An Auckland University study aims to provide a better understanding of how the Cook Islands are impacted by mental health issues.
Psychologist Sam Manuela's survey on Rarotonga will identify experiences and history of mental illness, prevalence of diagnosis and symptoms.
Dr Manuela, who is himself a Cook Islander, said the data currently available was limited.
"We only have data for those that have had engagement with a health service, so we are not entirely sure of the mental health state of the general population which hasn't engaged with the mental health services.
"This study is trying to capture a lot of that information that is not currently unavailable.
A range of screening tools would be used that can pick up cases of anxiety and depression.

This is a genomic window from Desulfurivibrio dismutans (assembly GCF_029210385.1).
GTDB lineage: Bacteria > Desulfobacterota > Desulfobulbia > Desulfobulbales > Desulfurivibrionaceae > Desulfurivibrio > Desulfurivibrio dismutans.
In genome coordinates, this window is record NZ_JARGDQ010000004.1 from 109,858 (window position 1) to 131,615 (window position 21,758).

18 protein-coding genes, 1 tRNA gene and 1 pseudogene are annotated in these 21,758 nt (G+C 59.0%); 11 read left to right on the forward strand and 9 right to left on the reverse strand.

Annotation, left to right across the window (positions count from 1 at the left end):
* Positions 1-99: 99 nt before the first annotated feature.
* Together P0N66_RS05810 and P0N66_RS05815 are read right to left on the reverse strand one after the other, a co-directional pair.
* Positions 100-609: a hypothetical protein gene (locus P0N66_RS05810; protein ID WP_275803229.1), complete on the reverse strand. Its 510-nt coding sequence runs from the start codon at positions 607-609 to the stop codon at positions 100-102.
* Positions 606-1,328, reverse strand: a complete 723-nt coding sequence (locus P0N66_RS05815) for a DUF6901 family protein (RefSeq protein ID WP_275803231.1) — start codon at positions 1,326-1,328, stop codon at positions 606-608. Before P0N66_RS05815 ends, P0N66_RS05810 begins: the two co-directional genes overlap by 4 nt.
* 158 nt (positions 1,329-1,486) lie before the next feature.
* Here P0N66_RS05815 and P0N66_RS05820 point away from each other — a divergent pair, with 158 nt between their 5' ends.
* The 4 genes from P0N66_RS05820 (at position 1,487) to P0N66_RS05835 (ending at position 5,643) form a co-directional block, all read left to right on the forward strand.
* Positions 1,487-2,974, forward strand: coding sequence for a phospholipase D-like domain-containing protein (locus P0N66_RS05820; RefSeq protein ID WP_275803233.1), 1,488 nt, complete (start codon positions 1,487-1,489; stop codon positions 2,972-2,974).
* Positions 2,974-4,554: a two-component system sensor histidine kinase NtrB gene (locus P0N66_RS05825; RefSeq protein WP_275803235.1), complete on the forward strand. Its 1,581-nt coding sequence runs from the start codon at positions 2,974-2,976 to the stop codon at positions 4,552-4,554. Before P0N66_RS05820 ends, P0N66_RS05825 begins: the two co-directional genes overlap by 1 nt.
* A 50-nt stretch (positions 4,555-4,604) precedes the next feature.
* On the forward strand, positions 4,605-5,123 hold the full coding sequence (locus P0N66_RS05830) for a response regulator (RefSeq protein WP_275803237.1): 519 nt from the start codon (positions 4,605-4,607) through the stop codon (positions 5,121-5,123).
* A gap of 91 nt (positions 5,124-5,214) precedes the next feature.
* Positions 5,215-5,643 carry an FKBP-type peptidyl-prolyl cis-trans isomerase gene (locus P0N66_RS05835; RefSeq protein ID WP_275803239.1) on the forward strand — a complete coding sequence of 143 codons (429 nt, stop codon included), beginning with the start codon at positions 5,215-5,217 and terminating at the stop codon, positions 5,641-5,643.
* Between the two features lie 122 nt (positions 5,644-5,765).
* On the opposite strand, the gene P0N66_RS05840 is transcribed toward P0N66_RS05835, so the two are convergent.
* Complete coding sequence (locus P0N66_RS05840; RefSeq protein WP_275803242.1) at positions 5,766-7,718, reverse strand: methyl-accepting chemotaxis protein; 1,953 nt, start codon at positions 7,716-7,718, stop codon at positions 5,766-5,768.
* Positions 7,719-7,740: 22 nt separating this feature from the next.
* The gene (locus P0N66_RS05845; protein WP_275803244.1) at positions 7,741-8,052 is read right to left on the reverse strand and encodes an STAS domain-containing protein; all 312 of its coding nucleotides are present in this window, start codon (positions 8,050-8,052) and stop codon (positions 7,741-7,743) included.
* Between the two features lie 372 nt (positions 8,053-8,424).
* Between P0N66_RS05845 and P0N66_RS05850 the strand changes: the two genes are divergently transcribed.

"We identify those who have symptoms that might meet the threshold which would suggest that they may meet the criteria to be diagnosed."
People would also be surveyed and asked if they had ever received a diagnosis from a doctor in their lifetime and within the last 12 months.
"What we are able to achieve with that is getting information on diagnosis as well as information on symptoms.
"From there what we can do is compare the rates of actual diagnosis with the rates of potential prevalence within the population."
Dr Manuela said such surveys were done regularly in New Zealand, but this will be the first of its kind for the Cook Islands.
"We're quite excited to understand the mental health landscape."
Dr Manuela said he hoped the Cook Island Ministry of Health could use the information to identify high priority areas within their services and to look at patterns so resources could be directed where needed.
He said despite stigma around mental health there was a hope the study's community-focused approach and long build-up would allow people to feel more comfortable to participate in the process.
His study is funded by the New Zealand Health Research Council